Among the more puzzling aspects of Ted Brandvold’s term as Mayor of Modesto is his desire to run again. He’s never seemed to like the job, and has even less aptitude for it than enthusiasm, yet there he was at the September 23 Modesto Bee Mayors’ Forum, seeking another term.
The mayor was subjected to some withering criticism, with the cruelest blow coming from current City Councilmember and former ally Kristi Ah You. When Bee moderator and Opinion Page Editor Garth Stapley asked Ah You why voters should trust her after she broke her alliance with Brandvold and chose to run against him, she replied,
“I don’t think he’s going to get elected…he’s not a good public speaker.”
Ah You added that she believes Brandvold has been an excellent mayor and would be excellent again, but that she broke with him because of weak responses to Covid-19 and a lack of transparency about changing urban limit lines (min: 33:50). She said that part of the reason for her decision was Brandvold’s signing an open letter to Governor Newsom in April requesting permission to reopen local businesses. Et tu, Kristi?
As Stapley noted, Ah You’s timing was questionable. Five months ago, she said she wouldn’t be running for reelection, “because family and business won out.” Just three months later, she announced she’d be running against Brandvold for mayor. Until then, her alliance with Brandvold had seemed firm.
Until Ah You’s break with Brandvold, his chief critic had been Councilmember Doug Ridenour, a retired Modesto Police Officer who is also running against him. Ridenour has been embroiled in disputes with the city clerk, one of which had seemed resolved when an investigation found charges against Ridenour were unfounded except for some trivial name-calling.
The issue surfaced again last Friday, just days after the Bee forum. City Clerk Stephanie Lopez is again the focus of the investigation, which centers on emails she sent in response to public records requests. Lopez claims she’s the victim of a hostile environment, once again blaming Ridenour for harassment. The updated Bee story,
“features confidential attorney-client documents…leaked to The Bee, and Councilwoman Kristi Ah You not following the Brown Act, the state law that governs how local elected bodies conduct their meetings.”
Given that personnel issues involving city employees are subject to strict confidentiality rules, it’s difficult to discern exactly what’s going on between Ridenour and Lopez. Involvement by City Manager Joe Lopez (no relation to Stephanie) and the city attorney complicates things even further, as does the charge that Ah You violated the Brown Act. What we do know is that attorneys’ fees for the imbroglio are approaching $100,000. We also known that Stephanie Lopez’s attorney has argued that the investigation is the result of, “a completely dysfunctional City Council…They are basically split in half and engaged in infighting.”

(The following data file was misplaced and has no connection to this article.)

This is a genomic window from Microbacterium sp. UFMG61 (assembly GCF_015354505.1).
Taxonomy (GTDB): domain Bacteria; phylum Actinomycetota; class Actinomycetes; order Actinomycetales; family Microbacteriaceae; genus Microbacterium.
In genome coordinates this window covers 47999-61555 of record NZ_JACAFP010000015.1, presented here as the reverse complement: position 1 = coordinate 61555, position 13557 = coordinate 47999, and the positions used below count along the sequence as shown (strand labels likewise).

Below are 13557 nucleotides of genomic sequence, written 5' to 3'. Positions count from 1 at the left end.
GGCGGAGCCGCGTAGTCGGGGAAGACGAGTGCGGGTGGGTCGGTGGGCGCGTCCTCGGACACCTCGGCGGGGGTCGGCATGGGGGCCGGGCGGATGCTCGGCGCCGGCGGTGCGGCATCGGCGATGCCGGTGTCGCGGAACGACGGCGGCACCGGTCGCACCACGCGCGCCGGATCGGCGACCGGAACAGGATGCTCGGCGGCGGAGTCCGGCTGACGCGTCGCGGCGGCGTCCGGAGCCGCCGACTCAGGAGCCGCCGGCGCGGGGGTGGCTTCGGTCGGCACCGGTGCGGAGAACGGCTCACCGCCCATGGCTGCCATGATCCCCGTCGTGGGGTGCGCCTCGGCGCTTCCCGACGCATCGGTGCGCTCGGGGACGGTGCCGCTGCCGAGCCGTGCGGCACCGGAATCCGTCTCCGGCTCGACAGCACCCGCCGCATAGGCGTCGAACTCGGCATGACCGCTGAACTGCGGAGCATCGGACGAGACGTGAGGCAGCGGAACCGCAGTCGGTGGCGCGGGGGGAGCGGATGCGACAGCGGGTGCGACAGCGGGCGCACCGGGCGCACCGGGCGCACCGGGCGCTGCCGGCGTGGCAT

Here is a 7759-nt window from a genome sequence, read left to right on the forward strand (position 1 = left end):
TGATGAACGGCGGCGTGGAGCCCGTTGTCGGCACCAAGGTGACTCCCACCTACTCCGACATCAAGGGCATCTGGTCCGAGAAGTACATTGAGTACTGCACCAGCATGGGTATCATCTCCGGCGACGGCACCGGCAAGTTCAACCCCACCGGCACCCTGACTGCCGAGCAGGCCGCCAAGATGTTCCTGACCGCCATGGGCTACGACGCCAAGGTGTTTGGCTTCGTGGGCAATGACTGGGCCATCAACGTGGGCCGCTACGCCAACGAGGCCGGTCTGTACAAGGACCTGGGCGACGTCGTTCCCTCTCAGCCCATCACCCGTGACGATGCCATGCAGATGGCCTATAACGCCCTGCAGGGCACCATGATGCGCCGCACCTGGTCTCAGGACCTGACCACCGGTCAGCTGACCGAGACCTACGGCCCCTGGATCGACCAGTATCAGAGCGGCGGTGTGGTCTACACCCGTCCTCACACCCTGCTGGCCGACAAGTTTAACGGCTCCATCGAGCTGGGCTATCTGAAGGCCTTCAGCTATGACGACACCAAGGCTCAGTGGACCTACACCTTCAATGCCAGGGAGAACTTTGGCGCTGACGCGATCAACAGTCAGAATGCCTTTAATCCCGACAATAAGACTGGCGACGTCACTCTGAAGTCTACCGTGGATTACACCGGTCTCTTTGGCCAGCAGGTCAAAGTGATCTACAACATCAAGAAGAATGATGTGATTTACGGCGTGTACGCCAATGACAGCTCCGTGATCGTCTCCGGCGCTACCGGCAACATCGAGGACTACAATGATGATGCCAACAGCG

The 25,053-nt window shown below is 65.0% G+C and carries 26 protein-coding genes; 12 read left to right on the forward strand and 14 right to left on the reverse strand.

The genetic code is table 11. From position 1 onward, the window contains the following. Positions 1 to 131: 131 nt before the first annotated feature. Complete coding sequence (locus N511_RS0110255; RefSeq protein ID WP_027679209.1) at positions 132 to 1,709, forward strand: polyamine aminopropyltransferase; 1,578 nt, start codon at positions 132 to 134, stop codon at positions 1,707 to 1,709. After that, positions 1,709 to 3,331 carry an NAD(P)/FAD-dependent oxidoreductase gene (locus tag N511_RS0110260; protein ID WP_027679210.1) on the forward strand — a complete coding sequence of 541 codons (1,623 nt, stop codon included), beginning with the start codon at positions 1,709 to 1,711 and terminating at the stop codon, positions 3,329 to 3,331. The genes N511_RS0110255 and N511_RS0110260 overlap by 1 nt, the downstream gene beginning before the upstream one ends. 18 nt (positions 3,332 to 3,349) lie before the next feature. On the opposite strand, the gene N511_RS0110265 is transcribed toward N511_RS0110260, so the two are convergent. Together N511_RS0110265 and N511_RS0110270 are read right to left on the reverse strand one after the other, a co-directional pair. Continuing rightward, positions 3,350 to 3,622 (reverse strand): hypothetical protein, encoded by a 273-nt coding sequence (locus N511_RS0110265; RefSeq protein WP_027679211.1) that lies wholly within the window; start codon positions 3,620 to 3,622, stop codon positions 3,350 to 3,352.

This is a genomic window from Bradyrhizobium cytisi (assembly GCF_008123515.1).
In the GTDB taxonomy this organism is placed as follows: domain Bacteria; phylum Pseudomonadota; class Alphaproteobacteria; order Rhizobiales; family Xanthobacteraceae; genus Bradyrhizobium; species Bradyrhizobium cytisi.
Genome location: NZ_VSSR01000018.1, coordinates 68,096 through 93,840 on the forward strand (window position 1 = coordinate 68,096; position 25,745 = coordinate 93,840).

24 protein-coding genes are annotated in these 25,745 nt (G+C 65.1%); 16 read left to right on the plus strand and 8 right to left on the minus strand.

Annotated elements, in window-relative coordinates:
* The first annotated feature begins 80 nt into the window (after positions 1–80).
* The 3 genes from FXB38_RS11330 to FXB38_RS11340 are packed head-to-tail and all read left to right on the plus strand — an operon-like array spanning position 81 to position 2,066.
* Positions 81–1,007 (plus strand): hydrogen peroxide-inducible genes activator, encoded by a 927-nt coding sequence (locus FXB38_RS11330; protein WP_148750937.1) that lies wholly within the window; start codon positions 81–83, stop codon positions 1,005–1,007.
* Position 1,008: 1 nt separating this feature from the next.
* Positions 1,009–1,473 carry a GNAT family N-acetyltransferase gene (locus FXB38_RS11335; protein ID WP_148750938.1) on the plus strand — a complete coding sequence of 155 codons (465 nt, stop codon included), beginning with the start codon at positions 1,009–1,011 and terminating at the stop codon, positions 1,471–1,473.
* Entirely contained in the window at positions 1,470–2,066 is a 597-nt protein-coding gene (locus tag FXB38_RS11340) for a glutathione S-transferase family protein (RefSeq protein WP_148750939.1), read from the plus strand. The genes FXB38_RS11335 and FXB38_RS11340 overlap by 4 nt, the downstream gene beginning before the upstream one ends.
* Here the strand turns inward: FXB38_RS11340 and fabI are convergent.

The description, “dysfunctional,” has been applied to the current City Council not just by Lopez’s attorney, but by the Modesto Bee several times over a series of articles. Not surprisingly, Ah You, Brandvold and Ridenour disagree that the council has been dysfunctional. When asked about that characterization, they all say, in a rare chorus of unanimity, “We got a lot done.”
The crowded field of candidates for mayor includes four others; however, we decided not to comment on Erin Tenorio’s performance other than to wish her well.
The other three candidates are Naramsen Goriel, Rick Countryman, and Sue Zwahlen.
Goriel said he’s running because he’d become, “sad and angry” at the council’s dysfunction and the, “lack of action has become intolerable (1:31).” He said he was certain he could help address Modesto’s problems with affordable housing, homelessness and other seemingly intractable issues.
Countryman agreed with Goriel and said he, too, had been motivated by anger, “at how the city councils meetings were going,” with constant bickering and backstabbing. He’s backed by many of the same people who supported Ted Brandvold in 2015, most especially the George Petrulakis/Mike Zagaris combination of pro-development and real estate interests.
Zagaris and Petrulakis tend to support more than one candidate in crowded races, favoring pro-growth people prominent in churches with large memberships. Their strategy is to force a costly, low-turnout runoff, when a reliable base of church-goers and infusions of money can be the deciding factors. In Countryman, they have the Senior Pastor of one of the largest churches in the region.
Zagaris said he had switched from Brandvold to Countryman because Countryman is more charismatic and, “has the personal characteristics and professional skills that this community needs more.” Countryman himself said he’s running to bring his “leadership skills” to the larger community of the City of Modesto.
Sue Zwahlen, a retired Emergency Room Nurse and former member of the Modesto City Schools Board of Trustees, said she’s running because, “We need a fresh start.” Zwahlen boasts an impressive list of endorsements, including many from trustees she served with as well as current members of the City Schools Board. She’s also endorsed by Congressman Josh Harder.
Of the seven candidates, five have unusually suitable experience for mayor. Like Ah You, Brandvold has business and political experience. In addition to his five years on the city council, Ridenour served as a Modesto Police Officer for a total of 41 years, 16 of them as a reserve. He’s endorsed by the Modesto Police Officers’ Association.
Countryman’s position as Senior Pastor at Big Valley includes administration of the multi-thousand member church and a school of some 800 students. He’s been accused of mingling church and state by campaigning with local politicians Kristin Olsen, Mani Grewal, and Bill Zoslocki. He was also criticized in a Modesto Bee story for conducting “Facebook Live” video interviews where neither he nor his guests wore facemasks.